In this issue

Council of Representatives meeting

Report from the February 2016 meeting.

By Patricia A. Parmelee, PhD

The APA Council of Representatives (COR) held its regular meeting Feb. 19-21, 2016. Div. 20’s senior council representative, K. Warner Schaie, was unable to attend the meeting; Patricia Parmelee was present.

Council business continued to focus heavily on the independent review (IR or “Hoffman Report”) on the involvement of APA and individual psychologists in national security interrogations and its sequelae (see August 2015 report). Briefly, the IR was commissioned to investigate allegations that APA colluded with the Bush administration to support torture during the war on terror. The review, led by Sidley Austin principal David Hoffman, concluded that key APA officials had colluded with Department of Defense (DOD) officials to ensure that APA’s ethical guidelines conform to DOD practices at that time. It also identified problems within APA regarding composition, process and adoption of the resolutions of the Presidential Task Force on Ethics National Security. Sequelae of the report include termination, retirement or resignation of several key APA leadership personnel.

Council approved motions to establish work groups addressing:

  • Organizational best practices relevant to governance (e.g., checks and balances, fiduciary duties, oversight of governance members, transparency, power differentials, governance-staff relationships).
  • Reducing bias and increasing diversity in selection of members for APA task forces.
  • Aspirational principles and procedures for civil communication among persons representing APA, in response to the tone of communications among Council representatives both online and in face-to-face meetings. 
A fourth motion amended Guidelines for Council Resolutions to include consideration of relevance to the field and to society as a whole, basis in empirical findings, consistency with APA’s core values regarding human rights and ethics, and potential impact on public opinion or policy. Another approved COR’s prioritizing ethics, human rights and social justice in the next strategic plan.

Council also met twice in executive session to discuss new developments, consequent to the IR, that will require ongoing attention of both the Board of Directors (BOD) and COR. Because this was a closed session, details cannot be reported at this time, but will be related to Div. 20 membership as soon as they are made public.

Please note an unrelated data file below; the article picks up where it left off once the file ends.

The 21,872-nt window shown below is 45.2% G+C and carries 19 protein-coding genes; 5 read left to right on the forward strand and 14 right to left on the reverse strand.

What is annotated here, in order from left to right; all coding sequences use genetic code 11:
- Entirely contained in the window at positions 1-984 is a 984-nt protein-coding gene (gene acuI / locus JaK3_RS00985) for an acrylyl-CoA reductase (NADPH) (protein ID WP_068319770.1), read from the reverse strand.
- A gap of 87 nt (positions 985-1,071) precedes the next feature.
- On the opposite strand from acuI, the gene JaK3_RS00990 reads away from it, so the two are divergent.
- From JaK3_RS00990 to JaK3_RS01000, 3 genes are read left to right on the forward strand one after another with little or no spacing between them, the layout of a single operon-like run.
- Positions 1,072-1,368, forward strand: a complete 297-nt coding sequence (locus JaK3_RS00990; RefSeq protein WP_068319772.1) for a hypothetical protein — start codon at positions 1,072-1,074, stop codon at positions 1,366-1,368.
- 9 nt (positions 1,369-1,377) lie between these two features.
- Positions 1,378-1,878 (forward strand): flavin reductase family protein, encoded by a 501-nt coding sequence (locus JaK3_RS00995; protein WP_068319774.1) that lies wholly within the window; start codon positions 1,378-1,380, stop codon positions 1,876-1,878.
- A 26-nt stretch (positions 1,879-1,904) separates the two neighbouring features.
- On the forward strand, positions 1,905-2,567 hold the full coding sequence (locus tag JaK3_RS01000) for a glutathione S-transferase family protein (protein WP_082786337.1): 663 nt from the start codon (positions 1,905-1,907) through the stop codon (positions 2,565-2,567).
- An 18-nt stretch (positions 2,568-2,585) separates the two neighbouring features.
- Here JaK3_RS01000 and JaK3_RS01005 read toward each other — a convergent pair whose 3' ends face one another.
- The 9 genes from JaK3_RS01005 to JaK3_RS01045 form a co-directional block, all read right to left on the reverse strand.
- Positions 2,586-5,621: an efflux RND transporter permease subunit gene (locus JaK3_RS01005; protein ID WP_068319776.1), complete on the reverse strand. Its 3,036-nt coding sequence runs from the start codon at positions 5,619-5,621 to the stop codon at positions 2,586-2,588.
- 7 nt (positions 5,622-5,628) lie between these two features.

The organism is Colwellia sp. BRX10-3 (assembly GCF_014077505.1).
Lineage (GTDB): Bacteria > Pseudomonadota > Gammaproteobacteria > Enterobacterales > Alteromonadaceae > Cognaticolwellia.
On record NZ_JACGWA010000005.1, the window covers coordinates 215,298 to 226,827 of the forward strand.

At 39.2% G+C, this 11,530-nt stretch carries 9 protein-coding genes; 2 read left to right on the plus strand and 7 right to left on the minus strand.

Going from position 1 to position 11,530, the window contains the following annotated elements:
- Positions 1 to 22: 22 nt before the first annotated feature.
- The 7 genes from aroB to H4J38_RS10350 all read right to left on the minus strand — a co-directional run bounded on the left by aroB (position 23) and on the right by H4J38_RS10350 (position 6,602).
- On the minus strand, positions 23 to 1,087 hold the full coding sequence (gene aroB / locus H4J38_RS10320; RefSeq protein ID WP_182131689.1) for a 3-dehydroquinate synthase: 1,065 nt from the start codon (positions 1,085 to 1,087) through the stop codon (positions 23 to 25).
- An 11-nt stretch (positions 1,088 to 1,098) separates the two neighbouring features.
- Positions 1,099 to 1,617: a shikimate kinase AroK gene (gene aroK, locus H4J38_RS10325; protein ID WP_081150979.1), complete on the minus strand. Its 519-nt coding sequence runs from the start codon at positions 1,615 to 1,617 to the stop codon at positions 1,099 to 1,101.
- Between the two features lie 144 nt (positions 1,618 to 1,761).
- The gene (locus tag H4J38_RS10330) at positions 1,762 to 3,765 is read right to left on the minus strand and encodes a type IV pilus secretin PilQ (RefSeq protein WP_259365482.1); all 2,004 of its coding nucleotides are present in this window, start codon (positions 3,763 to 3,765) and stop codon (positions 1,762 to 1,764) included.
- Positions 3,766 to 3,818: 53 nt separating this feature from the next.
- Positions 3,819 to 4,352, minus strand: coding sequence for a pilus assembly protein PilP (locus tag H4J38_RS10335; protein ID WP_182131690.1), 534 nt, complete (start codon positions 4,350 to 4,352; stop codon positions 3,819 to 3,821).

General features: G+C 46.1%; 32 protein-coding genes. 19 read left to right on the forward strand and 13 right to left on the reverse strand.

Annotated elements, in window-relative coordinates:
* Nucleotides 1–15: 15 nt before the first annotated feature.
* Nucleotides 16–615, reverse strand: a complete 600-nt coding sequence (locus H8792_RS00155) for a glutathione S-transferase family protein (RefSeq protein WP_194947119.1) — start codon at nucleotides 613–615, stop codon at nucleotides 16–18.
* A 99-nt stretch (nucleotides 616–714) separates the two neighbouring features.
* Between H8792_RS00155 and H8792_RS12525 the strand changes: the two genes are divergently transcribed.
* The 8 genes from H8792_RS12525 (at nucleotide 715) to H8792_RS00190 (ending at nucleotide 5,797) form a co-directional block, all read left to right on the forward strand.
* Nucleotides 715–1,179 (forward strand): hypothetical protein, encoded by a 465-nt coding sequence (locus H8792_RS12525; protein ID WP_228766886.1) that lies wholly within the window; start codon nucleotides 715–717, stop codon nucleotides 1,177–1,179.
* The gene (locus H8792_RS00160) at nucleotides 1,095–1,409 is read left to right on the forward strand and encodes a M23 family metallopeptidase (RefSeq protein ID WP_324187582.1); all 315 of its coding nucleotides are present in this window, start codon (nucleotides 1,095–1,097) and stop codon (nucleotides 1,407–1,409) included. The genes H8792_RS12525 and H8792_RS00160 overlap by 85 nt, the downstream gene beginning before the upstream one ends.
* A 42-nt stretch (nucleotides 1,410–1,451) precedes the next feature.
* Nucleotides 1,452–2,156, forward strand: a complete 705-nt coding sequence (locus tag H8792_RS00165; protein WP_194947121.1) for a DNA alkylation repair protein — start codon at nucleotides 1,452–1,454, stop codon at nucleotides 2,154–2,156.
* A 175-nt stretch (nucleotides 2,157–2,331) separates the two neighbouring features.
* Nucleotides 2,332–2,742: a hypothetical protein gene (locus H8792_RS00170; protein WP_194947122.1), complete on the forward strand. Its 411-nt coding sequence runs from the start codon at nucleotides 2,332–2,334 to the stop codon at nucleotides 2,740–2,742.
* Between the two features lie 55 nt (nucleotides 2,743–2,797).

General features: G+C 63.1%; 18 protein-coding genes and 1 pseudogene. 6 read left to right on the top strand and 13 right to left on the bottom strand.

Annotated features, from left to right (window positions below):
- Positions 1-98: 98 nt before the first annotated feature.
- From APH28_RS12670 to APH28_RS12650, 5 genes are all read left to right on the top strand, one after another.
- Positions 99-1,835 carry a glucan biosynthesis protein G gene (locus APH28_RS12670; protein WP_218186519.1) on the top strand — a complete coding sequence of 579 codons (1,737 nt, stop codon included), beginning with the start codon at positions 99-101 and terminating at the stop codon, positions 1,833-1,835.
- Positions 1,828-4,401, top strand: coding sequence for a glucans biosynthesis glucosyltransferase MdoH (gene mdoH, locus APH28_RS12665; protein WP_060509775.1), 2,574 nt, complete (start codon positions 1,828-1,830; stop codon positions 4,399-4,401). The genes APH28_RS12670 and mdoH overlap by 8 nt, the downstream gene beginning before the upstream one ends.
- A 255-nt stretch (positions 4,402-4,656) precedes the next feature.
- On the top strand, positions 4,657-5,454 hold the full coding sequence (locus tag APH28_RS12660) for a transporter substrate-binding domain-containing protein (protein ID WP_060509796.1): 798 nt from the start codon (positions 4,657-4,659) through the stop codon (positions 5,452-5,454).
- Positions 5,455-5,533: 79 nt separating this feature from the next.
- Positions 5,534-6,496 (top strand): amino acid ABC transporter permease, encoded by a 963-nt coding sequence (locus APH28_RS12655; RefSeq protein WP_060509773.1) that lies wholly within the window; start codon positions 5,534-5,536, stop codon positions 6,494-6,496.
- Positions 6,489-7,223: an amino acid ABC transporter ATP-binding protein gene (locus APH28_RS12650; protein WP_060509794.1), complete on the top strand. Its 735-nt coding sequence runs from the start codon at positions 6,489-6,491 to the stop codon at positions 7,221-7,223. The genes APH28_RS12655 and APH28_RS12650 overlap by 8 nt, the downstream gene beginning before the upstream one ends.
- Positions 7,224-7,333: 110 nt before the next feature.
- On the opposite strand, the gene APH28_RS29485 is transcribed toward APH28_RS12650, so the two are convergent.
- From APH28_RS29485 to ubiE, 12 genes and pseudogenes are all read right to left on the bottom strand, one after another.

Among other items approved during the regular meeting were timing of sharing of agenda items between COR and the BOD; establishment of the journal, Evidence-Based Practice of Child and Adolescent Mental Health; adoption of a policy opposing HIV criminalization; adoption of a resolution regarding collecting research data on sexual orientation and minor changes to bylaws approved in previous sessions.

Council received an address from the new interim CEO Cynthia D. Belar, PhD, and a detailed financial report from CFO Archie Turner, documenting an anticipated small budget deficit for the current fiscal year. APA President Susan McDaniel awarded presidential citations to Anne E. Kazak and Ronald H. Rozensky.

The Sunday session was originally slated for review of a report on Council organization and process by Malachi O’Connor, PhD, representing the organizational consulting firm CFAR. O’Connor, an anthropologist, had been invited to observe and prepare an ethnographic analysis of August 2015, COR meetings and related sessions. His written report portrayed an interdependence of trust, transparency and accountability that had been damaged by the events surrounding the IR. However, before O’Connor could begin his oral presentation, delegates from the National Ethnic Minority Psychological Associations (NEMPA) pointed out an erroneous reference in the document to the American Indian “Western Apache tribe.” An apology was demanded and received, but a number of NEMPA delegates and female COR members joined to express concerns regarding general disrespect of minority and women’s voices on Council. A number of impassioned speeches were made, and the remainder of the Sunday session was spent in small group discussions of how the incident had affected members and how minority and women psychologists can be given fairer voice within the organization.